There is the abortion theory, which proposes that legalized abortion reduced the number of unwanted children who turned to a life of crime. It’s a seductive explanation for United States data, but it does not bear out in other countries that legalized abortion in the 1970s, said Franklin E. Zimring, a law professor at the University of California at Berkeley.

    –What?! “Seductive” ? The fewer people there are, the lower the possibility there is that one of them will break the law. (I hope I worded that correctly). In other words, if there are 45 people in a room, the possibility and the probability that any of them might break the law is higher than if there were only twelve or seven people in the room. Of course, you could have five people in a room and all of them would break the law.

    There is the gun theory, which posits that expanded gun ownership rights have deterred criminals who now must consider whether their victims are armed. But that does not explain the most significant decline in the country, in New York City, where gun ownership is low, said Mr. Zimring…,

    –This one kind of makes sense…Even if the actual numbers of law-abiding, gun-owners in NYC is low, it’s the perceived number or presence of gun-owners that may deter a percentage of perpetrators from committing a crime.

    I’d like to know what John Walsh and the rest of the America’s Most Wanted crew have to say about the reported decline in crime rate.

    1. The fewer people there are, the lower the possibility there is that one of them will break the law. (I hope I worded that correctly).

      Not really. The abortion theory goes more like: the fewer unwanted babies there are, the lower the crime rate, years later. The reason: unwanted babies are more likely to grow up to become criminals.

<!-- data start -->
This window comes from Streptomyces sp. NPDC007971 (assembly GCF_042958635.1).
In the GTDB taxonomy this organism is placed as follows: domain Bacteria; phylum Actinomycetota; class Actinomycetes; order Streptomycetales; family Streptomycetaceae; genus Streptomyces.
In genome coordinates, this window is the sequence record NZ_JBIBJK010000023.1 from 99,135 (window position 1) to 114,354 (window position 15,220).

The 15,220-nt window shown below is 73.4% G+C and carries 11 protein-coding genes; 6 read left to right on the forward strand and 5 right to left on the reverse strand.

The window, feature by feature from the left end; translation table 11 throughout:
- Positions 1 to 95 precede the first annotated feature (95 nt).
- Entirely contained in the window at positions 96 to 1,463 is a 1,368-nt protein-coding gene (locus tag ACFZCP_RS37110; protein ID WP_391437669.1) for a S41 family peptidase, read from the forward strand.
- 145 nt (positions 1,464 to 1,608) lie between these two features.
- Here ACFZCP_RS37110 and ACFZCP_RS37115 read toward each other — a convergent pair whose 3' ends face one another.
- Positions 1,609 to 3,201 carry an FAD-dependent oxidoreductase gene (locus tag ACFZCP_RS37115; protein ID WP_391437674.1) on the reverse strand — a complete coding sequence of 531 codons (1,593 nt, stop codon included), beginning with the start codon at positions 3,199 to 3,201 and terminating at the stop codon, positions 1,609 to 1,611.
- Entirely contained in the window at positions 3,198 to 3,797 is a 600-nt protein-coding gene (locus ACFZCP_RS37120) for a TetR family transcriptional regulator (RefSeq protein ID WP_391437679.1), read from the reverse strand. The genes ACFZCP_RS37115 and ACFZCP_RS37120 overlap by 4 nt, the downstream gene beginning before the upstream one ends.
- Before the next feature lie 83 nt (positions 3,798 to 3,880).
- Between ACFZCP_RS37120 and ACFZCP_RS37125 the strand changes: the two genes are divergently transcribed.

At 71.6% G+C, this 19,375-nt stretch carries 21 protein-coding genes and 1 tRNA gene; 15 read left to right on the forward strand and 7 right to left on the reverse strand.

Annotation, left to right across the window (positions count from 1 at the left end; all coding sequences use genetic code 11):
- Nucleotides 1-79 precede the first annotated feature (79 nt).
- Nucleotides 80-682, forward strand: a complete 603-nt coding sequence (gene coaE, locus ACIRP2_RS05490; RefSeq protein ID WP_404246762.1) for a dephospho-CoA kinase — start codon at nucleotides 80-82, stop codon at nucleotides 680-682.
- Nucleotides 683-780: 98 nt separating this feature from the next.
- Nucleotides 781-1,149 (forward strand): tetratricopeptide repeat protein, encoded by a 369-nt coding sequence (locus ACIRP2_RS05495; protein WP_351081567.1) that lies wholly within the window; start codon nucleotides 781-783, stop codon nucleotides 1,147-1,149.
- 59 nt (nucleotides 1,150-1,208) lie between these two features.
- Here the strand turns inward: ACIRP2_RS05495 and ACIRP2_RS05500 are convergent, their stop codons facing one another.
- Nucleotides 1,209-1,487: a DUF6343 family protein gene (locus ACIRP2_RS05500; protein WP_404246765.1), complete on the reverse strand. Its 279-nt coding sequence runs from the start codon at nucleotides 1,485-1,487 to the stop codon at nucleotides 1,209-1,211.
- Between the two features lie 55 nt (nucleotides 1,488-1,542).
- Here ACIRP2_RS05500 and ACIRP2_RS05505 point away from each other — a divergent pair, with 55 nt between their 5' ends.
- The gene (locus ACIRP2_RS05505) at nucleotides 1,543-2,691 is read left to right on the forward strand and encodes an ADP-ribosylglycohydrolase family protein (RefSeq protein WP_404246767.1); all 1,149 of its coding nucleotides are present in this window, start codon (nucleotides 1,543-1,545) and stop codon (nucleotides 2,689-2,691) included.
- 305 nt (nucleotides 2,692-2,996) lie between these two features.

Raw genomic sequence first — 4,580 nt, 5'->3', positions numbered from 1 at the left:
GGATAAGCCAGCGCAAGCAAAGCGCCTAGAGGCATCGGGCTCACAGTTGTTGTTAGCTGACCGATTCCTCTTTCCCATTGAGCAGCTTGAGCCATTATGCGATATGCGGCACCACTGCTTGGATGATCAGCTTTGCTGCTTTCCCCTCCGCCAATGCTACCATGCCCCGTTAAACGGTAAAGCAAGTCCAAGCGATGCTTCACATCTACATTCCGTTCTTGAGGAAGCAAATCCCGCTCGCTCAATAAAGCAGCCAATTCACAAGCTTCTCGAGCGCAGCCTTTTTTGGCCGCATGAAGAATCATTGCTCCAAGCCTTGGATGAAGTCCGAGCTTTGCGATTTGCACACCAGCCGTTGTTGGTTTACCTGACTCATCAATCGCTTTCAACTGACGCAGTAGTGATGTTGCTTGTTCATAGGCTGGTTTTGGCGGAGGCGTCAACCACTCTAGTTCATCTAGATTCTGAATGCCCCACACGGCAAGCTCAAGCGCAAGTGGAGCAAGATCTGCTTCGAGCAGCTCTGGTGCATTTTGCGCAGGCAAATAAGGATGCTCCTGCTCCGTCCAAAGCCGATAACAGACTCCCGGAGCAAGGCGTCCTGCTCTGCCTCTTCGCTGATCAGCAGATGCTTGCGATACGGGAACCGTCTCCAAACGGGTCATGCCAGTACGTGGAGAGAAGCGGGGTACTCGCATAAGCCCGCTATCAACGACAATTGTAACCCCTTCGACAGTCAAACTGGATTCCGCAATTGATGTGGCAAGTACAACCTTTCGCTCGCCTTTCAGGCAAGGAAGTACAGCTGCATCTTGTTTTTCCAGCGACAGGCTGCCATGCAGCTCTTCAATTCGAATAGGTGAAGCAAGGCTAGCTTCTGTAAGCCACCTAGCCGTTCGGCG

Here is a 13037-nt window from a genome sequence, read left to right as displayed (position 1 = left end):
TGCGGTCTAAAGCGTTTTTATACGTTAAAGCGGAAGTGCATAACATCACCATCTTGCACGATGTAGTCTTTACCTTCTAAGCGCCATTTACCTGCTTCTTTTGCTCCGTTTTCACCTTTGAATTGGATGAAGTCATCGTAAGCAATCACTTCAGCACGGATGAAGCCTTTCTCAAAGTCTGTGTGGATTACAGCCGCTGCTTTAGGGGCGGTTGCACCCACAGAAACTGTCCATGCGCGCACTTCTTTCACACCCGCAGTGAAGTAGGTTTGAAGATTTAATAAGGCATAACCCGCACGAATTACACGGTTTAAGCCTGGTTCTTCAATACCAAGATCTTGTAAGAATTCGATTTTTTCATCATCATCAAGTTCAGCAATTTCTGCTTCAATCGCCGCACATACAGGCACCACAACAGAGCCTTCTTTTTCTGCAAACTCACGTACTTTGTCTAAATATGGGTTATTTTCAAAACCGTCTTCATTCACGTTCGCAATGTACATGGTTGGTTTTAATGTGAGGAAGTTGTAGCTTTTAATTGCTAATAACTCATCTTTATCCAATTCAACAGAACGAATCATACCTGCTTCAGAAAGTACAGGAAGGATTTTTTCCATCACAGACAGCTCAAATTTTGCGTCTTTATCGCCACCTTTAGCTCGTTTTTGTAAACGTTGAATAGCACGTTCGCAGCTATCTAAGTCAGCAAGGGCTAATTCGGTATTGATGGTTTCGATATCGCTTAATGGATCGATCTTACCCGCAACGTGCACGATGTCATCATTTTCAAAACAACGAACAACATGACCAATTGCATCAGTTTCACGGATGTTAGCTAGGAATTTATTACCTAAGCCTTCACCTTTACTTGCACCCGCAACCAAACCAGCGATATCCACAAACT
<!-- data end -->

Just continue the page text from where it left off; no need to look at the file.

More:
2. “The fewer people there are, the lower the possibility there is that one of them will break the law.” -sitting pugs

      But the other part of the theory is that these aborted fetuses would have been born to mothers, most likely single, who didn’t really want them. Such a toxic family situation would, the theory goes, be more likely to breed criminals. The book “Freakonomics” explains the theory in some detail.
      As for it sounding like eugenics, that is a slippery slope type fallacy. Abortion has been legal for almost 40 years and I’m not aware of a single one that has been performed against a woman’s will.
      One reason for the drop in violent I haven’t seen mentioned here is the wide-spread use of mandatory sentences for repeat violent offenders. This has certainly played a role.

  3. Apologies or not, I’m afraid I can’t follow the bold/not bold, italic/not italic, dash, parentheses, emoticon and ellipsis laden comment.

    1. The italicized segments were from the NYT article. My own thoughts are preceded by a dash. I had meant to only bold certain words for emphasis; unfortunately, I typed too quickly and didn’t check to see I had correctly formatted the words I had meant to bold.

      Thus, half of my original comment was bolded.